By Nori Juba

Andy High has been an exceptional board chair of Bend-La Pine Schools for the past two years. Over the last seven years the district’s graduation rate increased 14%. Last year alone, the overall graduation rate increased 3% while the rate for Hispanic students increased 10%. Student engagement and connectedness to staff have also increased. The district has worked hard to embed social and emotional learning to address increasing mental health needs. Today there are more school options, more advanced college preparation classes as well as more career and technical course offerings. Targeted investments have been made with strong results to reach out to and support disadvantaged and minority students.

As a former board chair and a member for 12 years, I can attest to the qualities that Andy brings to our community that make him effective. Empirical evidence shows that a high-functioning board-superintendent relationship is one of the greatest determinants of student achievement.

Superintendent Shay Mikalson commends Andy for going above and beyond as a board chair. Andy supports the superintendent’s work while never being afraid to hold him accountable. He understands the role of the collective board, collaborates with his colleagues and reaches out to and listens to a broad segment of the community. He has proactively built relationships with district leaders, union leaders, principals, teachers and other staff members. It was a testament to his leadership that the board, the superintendent and the unions marched together after school at the recent downtown rally to protest the lack of state funding. The district was one of the only few in the state where teachers did not walk off the job.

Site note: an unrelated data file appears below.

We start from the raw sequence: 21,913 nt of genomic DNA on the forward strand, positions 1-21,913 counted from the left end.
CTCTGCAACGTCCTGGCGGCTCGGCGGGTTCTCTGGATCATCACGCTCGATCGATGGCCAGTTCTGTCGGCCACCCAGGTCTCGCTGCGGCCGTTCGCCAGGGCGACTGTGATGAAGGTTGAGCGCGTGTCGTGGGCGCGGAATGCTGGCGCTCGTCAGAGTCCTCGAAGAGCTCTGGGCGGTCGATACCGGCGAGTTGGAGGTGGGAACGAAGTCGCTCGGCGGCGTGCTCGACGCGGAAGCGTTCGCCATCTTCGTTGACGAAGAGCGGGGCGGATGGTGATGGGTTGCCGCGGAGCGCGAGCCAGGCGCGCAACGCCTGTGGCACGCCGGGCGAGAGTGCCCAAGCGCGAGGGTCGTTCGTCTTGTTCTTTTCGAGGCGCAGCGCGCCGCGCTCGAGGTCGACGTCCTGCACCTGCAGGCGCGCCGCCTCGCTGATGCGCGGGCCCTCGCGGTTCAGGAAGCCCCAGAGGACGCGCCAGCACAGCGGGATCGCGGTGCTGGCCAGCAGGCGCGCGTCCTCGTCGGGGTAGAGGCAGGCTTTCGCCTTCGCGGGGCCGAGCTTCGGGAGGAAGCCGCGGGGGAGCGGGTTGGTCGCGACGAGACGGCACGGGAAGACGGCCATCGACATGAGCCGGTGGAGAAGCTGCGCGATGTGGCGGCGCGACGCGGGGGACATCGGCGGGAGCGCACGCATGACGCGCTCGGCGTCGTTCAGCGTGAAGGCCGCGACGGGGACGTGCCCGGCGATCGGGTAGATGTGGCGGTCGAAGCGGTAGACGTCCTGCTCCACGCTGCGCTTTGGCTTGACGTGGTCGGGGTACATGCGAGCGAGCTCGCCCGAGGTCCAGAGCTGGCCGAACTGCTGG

Limited funding has always been a reality for Oregon schools. One of the greatest challenges and responsibilities for the board is to review and approve the $176 million operating budget and to oversee the $268 million in bond construction. Andy has been the most demanding board member in scrutinizing budgets and led the way to have bond projects audited by a third party. It is the understanding of how and why money is spent that allows the district to find the limited funds to lower class sizes and to add more counselors. No board member would oppose either of these worthwhile goals, but an experienced board member understands the trade-offs that need to be made and what budget initiatives will most benefit students.

With nearly seven years of board experience and as a successful business owner, Andy understands the intricacies and the importance of funding programs and justly paying employees.

Forty-three percent of district students are financially poor and receive free or reduced lunch. Andy grew up dirt-poor in Southern Oregon. He understands the power of education and the challenges that economic poverty imposes on students and families. He has never shied away from tackling the most challenging problems in our community. He has served on committees to address affordable housing, school boundary changes and bond campaigns. Andy does not belong to a political party. He has no political aspirations. Andy will not get dragged into unproductive political discourse. Andy does not seek the spotlight. Andy is not about Andy. Andy is vested in the community. He has three children attending Pine Ridge Elementary and Cascade Middle School. Andy is about what is best for all students.

Seventy-five percent of collective board experience could be lost in this election with four seats open. Current board members (including Cheri Helt, who resigned in January) have 56 years of board experience. Experience matters. Proven leadership matters even more. If you would like to see our schools and students continue to grow and thrive under Shay Mikalson to meet the needs of each one of our over 18,000 students, please vote for Andy High.

— Nori Juba is the former chair of the Bend-La Pine School Board.

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